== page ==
X-rays reveal surprising shape of scaffolding protein

IMAGE: Manon Boschard
IMAGE: Manon Boschard

print

The shape of PDZK1, an important scaffolding protein in cells, is full of surprises

While bioinformatics tools had suggested that the four domains of PDZK1 would behave like beads on a string, moving around in a highly flexible manner, X-ray experiments now show that PDZK1 actually has a relatively well-defined L-shaped conformation with only moderate flexibility.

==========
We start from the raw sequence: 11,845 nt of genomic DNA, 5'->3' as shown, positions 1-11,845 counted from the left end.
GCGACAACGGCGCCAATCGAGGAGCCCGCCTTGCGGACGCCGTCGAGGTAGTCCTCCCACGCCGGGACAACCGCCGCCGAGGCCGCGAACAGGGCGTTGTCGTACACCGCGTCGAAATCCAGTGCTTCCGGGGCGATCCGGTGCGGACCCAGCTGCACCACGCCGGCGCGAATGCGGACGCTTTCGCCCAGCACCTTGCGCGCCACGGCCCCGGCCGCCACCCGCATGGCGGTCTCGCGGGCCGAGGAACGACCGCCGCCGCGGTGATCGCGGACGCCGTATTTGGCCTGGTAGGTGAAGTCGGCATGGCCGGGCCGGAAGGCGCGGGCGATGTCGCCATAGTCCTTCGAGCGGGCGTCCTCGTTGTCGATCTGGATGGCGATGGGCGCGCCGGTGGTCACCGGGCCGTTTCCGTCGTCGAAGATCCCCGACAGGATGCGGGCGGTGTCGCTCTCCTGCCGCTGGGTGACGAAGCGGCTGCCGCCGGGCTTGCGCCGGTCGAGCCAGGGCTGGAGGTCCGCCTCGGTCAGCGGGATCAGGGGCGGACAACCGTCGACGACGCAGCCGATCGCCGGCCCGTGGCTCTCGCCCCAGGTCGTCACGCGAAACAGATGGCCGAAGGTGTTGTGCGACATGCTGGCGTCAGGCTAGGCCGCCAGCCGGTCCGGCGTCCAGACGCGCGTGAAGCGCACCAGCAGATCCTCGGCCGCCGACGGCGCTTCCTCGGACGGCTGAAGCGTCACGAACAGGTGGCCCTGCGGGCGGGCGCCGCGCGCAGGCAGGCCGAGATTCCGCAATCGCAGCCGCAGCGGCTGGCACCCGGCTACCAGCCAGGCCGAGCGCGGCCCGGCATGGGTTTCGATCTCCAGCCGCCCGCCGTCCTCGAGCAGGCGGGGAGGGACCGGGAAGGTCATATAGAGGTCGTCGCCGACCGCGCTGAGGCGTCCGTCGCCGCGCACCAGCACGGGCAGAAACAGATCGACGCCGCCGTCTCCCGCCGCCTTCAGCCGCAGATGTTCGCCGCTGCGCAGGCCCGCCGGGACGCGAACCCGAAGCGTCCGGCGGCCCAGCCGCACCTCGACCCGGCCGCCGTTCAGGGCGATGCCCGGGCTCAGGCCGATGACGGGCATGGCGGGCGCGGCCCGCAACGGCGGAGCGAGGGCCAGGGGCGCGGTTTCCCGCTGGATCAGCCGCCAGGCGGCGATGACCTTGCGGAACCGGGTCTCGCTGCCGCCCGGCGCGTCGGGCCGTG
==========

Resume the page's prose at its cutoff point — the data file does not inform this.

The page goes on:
This discovery was made by a research team led by EMBL group leaders Dmitri Svergun and Christian Löw – who is also a group leader at the Centre for Structural Systems Biology (CSSB) in Hamburg, Germany. The journal Structure published their results on 13 September 2018.

Scaffolding proteins like PDZK1 mediate interactions between proteins on the membranes of human cells. Löw, Svergun and colleagues performed small-angle X-ray scattering (SAXS) studies at DESY’s X-ray light source PETRA III to obtain the new information on the shapes and arrangement of PDKZK1’s domains, as well as on their interactions.